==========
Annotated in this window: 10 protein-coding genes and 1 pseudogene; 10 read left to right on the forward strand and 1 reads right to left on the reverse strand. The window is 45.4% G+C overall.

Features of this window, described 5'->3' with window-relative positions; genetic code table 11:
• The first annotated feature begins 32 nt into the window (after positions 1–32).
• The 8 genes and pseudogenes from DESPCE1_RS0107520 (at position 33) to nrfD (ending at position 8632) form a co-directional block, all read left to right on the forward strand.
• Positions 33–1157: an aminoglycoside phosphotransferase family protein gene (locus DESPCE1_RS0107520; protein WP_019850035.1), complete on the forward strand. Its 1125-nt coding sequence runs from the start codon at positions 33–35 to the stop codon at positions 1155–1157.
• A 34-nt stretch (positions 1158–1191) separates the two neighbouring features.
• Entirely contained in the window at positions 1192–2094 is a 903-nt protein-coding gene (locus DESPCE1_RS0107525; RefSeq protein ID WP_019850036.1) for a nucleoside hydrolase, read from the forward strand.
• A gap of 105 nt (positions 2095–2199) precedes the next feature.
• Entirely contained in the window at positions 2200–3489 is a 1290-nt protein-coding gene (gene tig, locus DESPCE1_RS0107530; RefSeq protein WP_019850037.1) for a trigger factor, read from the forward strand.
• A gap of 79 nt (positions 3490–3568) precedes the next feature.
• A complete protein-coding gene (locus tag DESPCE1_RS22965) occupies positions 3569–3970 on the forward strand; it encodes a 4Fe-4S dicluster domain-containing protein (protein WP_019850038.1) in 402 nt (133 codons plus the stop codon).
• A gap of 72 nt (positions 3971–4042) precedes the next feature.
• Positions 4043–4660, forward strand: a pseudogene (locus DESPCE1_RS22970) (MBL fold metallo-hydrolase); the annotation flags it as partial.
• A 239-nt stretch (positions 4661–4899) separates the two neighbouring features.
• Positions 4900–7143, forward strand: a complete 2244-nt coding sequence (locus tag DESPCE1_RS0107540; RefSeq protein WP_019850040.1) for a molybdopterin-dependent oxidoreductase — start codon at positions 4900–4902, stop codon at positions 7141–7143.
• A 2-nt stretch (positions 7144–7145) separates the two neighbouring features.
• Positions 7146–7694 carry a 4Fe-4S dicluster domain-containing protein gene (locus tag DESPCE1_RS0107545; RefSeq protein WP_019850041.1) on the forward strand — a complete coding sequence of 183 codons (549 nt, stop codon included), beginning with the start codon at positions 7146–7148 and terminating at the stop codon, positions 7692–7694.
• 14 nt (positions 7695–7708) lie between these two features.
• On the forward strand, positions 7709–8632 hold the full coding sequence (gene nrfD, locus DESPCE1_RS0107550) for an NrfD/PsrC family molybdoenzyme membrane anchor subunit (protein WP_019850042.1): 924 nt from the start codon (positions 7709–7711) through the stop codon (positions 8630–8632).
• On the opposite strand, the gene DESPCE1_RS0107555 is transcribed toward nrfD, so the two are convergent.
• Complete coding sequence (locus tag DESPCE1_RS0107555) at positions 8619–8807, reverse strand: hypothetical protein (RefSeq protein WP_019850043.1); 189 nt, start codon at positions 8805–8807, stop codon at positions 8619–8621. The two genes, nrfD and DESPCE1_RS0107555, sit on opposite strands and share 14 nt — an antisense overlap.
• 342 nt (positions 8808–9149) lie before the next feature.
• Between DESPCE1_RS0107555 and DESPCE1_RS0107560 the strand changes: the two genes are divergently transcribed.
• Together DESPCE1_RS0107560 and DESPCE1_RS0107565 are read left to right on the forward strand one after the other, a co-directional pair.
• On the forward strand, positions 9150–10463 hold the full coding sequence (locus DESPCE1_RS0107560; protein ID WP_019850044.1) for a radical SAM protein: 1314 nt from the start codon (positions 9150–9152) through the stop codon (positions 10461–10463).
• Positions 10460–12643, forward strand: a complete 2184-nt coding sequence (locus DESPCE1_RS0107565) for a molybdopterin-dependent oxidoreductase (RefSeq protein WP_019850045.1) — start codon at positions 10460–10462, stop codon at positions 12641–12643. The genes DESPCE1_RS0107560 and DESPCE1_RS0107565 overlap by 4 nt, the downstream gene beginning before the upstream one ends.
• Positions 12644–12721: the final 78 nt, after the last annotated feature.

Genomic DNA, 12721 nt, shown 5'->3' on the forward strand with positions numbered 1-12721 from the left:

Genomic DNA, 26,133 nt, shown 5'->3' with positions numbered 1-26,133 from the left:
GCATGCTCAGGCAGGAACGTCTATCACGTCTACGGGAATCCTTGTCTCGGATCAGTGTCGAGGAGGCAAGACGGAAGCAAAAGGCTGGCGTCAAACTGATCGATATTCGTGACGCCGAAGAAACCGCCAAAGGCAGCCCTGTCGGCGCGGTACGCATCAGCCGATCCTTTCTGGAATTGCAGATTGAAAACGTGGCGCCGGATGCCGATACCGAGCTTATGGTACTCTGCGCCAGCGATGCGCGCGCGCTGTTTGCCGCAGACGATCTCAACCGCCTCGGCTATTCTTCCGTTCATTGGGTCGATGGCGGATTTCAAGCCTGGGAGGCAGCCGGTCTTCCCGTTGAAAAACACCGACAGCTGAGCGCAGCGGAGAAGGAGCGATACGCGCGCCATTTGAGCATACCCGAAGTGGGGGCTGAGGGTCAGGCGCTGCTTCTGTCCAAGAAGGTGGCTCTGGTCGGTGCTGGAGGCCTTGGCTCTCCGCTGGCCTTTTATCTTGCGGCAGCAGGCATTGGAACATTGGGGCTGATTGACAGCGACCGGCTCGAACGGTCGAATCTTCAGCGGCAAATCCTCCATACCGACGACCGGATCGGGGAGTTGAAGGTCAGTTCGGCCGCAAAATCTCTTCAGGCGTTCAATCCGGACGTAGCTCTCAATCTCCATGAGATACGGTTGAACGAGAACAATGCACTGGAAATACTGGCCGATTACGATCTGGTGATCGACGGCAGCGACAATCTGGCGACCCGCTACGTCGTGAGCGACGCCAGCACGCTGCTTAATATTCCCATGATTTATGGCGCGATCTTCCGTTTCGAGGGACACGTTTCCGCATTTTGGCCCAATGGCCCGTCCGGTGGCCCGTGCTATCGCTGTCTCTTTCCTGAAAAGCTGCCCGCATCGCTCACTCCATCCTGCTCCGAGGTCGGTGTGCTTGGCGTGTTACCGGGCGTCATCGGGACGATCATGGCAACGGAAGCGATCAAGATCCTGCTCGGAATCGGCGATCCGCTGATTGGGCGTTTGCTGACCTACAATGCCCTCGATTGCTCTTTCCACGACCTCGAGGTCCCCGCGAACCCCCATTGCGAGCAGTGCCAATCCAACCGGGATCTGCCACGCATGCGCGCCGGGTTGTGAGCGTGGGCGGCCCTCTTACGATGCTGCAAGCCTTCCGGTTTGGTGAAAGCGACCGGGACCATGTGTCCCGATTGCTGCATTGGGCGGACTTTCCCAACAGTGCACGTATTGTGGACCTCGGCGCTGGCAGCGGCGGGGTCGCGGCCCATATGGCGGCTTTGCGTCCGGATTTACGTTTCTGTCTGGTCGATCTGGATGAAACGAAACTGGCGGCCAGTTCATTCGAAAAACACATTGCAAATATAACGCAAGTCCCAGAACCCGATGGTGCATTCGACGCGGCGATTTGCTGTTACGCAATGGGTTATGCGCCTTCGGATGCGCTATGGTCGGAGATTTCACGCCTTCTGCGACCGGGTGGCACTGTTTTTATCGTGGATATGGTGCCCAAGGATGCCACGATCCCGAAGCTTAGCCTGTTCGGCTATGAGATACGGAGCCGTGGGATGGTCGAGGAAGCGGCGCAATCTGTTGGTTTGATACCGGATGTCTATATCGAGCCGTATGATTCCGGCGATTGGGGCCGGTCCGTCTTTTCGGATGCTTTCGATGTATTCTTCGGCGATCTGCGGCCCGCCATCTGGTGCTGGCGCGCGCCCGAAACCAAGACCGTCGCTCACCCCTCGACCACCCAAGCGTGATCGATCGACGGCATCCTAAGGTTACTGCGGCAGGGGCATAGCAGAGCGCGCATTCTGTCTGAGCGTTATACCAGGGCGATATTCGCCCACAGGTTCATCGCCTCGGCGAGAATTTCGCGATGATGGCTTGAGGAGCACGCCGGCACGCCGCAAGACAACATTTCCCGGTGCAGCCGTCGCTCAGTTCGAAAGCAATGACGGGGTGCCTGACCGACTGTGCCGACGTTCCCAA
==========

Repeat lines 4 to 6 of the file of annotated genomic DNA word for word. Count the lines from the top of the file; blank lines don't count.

• The 8 genes and pseudogenes from DESPCE1_RS0107520 (at position 33) to nrfD (ending at position 8632) form a co-directional block, all read left to right on the forward strand.
• Positions 33–1157: an aminoglycoside phosphotransferase family protein gene (locus DESPCE1_RS0107520; protein WP_019850035.1), complete on the forward strand. Its 1125-nt coding sequence runs from the start codon at positions 33–35 to the stop codon at positions 1155–1157.
• A 34-nt stretch (positions 1158–1191) separates the two neighbouring features.